BOARD DOESN'T WANT YOU TO KNOW, a young dynamo who charges hundreds of
dollars an hour for tutoring, reveals how to break the code, to Aaron
Wehner at Ten Speed Press, in a nice deal, for publication in 2008, by
Jeffrey Herman at the Jeff Herman Agency (world).
Brian Thomsen's OVAL OFFICE OCCULT: A BOOK OF WHITE HOUSE WEIRDNESS, a
collection of true stories about US presidents and their encounters with
occult phenomena, to Lane Butler at Andrews McMeel, in a two-book deal, by
Frank Weimann of The Literary Group.
Professor Peter Bentley's THE SCIENCE OF MISHAPS, real science
demystified by analyzing some of our daily worst-case scenarios, to Julie
Will at Rodale, by Melissa Chinchillo at Fletcher & Parry, on behalf of
Gordon Wise at Curtis Brown UK (US).
Naturalist Thor Hanson's THE IMPENETRABLE FOREST, which blends natural
history with cultural insight to place Uganda's Bwindi forest, home to
half the world's population of endangered mountain gorillas, in the
context of modern Africa, to Eileen Bertelli at 1500 Books, in a nice
deal, by Judy Klein of Kleinworks Agency, on behalf of iUniverse.
Godson and nephew of Mafia Godfather, Sam "Momo" Giancana, Sam
Giancana, along with investigative crime journalist, Scott Burnstein's
FAMILY AFFAIR: TREACHERY, GREED & BETRAYAL IN THE CHICAGO MAFIA, about the
mysterious inner world of the deadly Chicago mafia, to Denise Silvestro at
Berkley, in a nice deal, by Frank Weimann of The Literary Group.
Author of THE GOOD GOOD PIG, Sy Montgomery's book on the natural
history of birds with the his personal stories of birds known and loved,
to Leslie Meredith at Free Press, in a good deal, by Sarah Jane Freymann
at the Sarah Jane Freymann Literary Agency (world).
Author of NYT bestseller A Mind at a Time, education guru Dr. Mel Levine's
BRAINS MAKING GAINS, examining recent neuro-scientific insights into brain
development at four crucial stages of academic and social growth
(kindergarten through Grade 2, Grade 3 through Grade 5, Grade 6 through
Grade 8, and high school), to enable parents to anticipate brain "spurts"
and take advantage of them as fully as possible within the context of
academic demands, to Cindy Spiegel at Spiegel & Grau, in a pre-empt, for
publication in 2009, by Lane Zachary at Zachary Shuster Harmsworth
Literary Agency (world).
Pagan Kennedy's THE DANGEROUS JOY OF DR. SEX AND OTHER TRUE STORIES,
essays that mine the odd, eccentric dreams of iconoclastic America - and
show us how a group of future-thinking individuals can remake the country
in the 21st century, with a centerpiece looking back on the controversial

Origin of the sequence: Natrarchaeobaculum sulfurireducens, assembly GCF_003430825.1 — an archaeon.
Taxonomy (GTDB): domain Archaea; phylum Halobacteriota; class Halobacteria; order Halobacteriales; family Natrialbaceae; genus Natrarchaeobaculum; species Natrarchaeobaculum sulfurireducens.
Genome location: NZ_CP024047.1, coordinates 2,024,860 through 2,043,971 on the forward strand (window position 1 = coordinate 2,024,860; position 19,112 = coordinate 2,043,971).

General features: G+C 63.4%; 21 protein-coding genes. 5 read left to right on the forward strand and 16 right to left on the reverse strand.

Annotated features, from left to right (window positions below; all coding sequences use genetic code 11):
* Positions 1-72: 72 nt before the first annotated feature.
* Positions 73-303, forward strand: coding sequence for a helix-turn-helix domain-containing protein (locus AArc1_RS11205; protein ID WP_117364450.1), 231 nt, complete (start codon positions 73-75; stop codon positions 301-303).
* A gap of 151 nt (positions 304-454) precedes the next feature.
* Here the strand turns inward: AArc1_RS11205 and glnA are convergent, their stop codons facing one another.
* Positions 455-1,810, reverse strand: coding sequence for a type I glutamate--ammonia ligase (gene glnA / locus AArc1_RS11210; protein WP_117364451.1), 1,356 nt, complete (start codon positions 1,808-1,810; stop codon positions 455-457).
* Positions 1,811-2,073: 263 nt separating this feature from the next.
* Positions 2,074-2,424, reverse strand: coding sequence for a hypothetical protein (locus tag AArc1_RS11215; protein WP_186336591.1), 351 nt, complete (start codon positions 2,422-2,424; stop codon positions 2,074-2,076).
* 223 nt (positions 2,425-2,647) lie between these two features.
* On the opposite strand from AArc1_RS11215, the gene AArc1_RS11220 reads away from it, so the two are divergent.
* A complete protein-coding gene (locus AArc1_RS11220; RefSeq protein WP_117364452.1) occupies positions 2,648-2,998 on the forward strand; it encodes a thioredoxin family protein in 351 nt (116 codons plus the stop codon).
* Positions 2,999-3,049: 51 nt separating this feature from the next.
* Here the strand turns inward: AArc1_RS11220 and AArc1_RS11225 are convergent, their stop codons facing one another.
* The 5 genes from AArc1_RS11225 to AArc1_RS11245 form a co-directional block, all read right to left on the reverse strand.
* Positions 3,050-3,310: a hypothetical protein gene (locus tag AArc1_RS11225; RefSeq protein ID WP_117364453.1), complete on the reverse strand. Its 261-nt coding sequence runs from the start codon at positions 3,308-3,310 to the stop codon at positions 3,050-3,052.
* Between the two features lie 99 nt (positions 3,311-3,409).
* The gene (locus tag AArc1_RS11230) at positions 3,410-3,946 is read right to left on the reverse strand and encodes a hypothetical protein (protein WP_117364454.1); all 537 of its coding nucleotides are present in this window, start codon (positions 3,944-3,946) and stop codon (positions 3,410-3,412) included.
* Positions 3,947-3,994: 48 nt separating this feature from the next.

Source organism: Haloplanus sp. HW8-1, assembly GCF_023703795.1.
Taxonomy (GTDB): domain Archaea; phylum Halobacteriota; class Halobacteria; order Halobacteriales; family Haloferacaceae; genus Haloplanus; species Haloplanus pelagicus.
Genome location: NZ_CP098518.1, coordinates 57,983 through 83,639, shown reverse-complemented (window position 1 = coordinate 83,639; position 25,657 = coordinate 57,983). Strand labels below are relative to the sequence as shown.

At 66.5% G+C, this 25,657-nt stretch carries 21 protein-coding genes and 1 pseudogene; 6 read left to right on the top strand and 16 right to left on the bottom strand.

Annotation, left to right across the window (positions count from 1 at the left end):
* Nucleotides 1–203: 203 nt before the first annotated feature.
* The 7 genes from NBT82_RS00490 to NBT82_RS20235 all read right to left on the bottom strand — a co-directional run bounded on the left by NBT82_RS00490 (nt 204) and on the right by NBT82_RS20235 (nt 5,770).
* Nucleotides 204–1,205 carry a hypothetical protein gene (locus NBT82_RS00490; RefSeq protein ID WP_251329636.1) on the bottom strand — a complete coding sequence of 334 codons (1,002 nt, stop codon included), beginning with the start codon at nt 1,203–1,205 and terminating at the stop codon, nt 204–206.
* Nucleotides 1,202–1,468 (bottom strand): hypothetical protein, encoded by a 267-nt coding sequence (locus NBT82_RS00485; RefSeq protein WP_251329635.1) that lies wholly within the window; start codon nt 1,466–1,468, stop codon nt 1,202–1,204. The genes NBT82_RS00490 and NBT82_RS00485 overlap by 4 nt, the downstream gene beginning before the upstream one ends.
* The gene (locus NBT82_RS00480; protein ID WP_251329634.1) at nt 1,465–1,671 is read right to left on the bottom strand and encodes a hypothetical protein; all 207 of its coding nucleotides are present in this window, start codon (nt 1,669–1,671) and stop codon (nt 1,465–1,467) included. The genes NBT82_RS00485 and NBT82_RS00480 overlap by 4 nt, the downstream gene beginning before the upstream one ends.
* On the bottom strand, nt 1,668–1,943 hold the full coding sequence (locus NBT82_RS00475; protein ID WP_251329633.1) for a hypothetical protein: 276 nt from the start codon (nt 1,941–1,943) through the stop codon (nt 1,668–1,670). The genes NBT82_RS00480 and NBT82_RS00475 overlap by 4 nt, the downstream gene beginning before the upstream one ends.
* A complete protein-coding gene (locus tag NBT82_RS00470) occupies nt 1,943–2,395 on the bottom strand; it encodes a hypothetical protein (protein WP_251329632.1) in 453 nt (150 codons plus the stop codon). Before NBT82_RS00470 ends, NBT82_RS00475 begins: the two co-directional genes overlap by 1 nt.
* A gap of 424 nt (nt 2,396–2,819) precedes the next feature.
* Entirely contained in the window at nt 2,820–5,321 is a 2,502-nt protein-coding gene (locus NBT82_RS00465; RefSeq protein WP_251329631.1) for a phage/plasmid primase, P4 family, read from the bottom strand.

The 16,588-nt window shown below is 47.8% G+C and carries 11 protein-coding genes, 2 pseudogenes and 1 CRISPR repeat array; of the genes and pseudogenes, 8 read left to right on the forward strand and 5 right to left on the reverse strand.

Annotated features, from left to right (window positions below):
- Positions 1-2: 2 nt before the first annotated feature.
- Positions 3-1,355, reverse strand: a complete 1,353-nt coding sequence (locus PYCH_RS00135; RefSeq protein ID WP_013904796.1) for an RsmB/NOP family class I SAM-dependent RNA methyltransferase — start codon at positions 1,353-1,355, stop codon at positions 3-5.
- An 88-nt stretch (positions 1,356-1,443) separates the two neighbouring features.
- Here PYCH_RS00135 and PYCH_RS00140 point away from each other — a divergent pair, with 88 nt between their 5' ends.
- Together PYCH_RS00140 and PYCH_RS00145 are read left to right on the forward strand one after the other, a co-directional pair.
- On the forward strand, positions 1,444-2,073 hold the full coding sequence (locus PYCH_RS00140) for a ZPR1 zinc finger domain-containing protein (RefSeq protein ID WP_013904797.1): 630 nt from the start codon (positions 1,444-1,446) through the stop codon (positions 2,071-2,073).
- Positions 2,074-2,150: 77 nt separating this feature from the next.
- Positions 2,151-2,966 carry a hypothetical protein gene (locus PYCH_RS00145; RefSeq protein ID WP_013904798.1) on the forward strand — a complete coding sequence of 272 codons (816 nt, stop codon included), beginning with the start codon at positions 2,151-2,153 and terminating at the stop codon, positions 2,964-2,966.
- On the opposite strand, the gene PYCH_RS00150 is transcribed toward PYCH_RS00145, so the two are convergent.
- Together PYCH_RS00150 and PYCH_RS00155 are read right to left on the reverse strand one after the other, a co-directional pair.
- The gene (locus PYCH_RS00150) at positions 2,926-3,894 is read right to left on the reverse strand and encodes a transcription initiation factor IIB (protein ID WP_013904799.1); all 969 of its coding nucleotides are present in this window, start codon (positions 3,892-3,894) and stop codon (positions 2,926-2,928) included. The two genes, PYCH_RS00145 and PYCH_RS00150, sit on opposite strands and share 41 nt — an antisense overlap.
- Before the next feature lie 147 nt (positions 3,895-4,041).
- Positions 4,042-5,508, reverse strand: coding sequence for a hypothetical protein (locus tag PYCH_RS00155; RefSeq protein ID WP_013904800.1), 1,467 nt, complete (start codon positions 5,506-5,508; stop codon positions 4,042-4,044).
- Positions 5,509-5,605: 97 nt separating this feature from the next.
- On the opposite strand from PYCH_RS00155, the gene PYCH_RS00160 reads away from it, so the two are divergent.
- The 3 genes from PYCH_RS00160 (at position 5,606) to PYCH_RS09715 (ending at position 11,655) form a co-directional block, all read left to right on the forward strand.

life of author Alex Comfort, to Andrew Gifford at Santa Fe Writers
Project, in a nice deal, for publication in September 2008 (world).
Writer Steve Horton and illustrator Jeong Mo Yang's PROFESSIONAL MANGA,
the first book to marry Manga techniques with real world digital practice,
to Laura Lewin at Focal Press, by Matt Wagner at Fresh Books (World).
Anna Porter's KASZTNER'S TRAIN, the story of Reszo Kasztner's heroic
efforts to save Hungarian Jews in 1944-45, to Serendipity Point Films/Barna-Alper
Productions, by Michael Levine at Westwood Creative Artists, on behalf of
Cora Daniels' GhettoNation: A Journey into the Land of Bling and Home of
the Shameless, exploring the impact of "ghetto" mores, attitudes, and
lifestyles on urban communities and American culture in general, to
Codeblack Entertainment, by Nicholas Roman Lewis.
Dr. Halima Bashir's TEARS IN THE DESERT, the first memoir by a Darfuri
woman, about the author's idyllic village childhood, the hell that
followed, and her dramatic escape to England, to Hodder, in a good deal,
by Felicity Bryan.
German rights to Droemer, Italian to Sperling by Andrew Nurnberg.
Guardian and Financial Times journalist James Harkin's CYBURBIA, exploring
how the new wave of online social networking (such as Facebook, YouTube,
MySpace and Second Life) has become dangerously addictive, as a breeding
ground for voyeurs and exhibitionists, stalkers and angry young men, and
blurs the lines between fantasy and reality, to Stephen Guise at Little
Brown UK, by Elizabeth Sheinkman at Curtis Brown UK (UK/Commonwealth).
The US submission is underway now.
The Goldman family's revised edition of OJ Simpson's IF I DID IT, to
Josh Stanton at Blackstone Audio, in a nice deal, by Sharlene Martin at
Martin Literary Management (world).
Dutch rights to IF I DID IT, O.J. Simpson's "hypothetical" confession
to the murder of his wife, Nicole, and Ron Goldman, republished with
additional commentary from Pablo F. Fenjves, Dominick Dunne and the
Goldman Family, to Ramon Dahmen at the newly formed Dutch Media Group's
Carrera imprint, in a nice deal, in a pre-empt, for publication at the end
of 2007, by Marc Serges at Global Literary Management, on behalf of
Sharlene Martin at Martin Literary Management.
Spanish rights to co-author of The Emotional Intelligence Quick Book Dr.
Travis Bradberry's THE PERSONALITY CODE, to Natalia Garcia Calvo at
Granica/Norma, in a nice deal, for publication in 2008, by Lance
Fitzgerald at Putnam.
Greek rights to Satoshi Kanazawa and Alan Miller's WHY BEAUTIFUL PEOPLE
HAVE MORE DAUGHTERS, to Motibo - Topos Books, by Ana Milenkovic at Prava I
Prevodi, on behalf of Andrew Stuart.
Italian rights to Richard Robinson's WHY THE PHOTOCOPIER ALWAYS JAMS: the
Murphy's Laws of Office Life, to Gabriella Ungarelli at Mondadori, in a
nice deal, for publication in September 2008, by Roberta Oliva and
Francesca Manzoni at Natoli, Stefan and Oliva.
Complex Chinese rights to Tim Guest's SECOND LIVES, to China Times, in a
nice deal, by Gray Tan at Jia-Xi Books, on behalf of Nanci McCloskey at
Complex Chinese rights to Nuala Gardner's A FRIEND LIKE HENRY, to JC
Culture & Publishing, in a nice deal.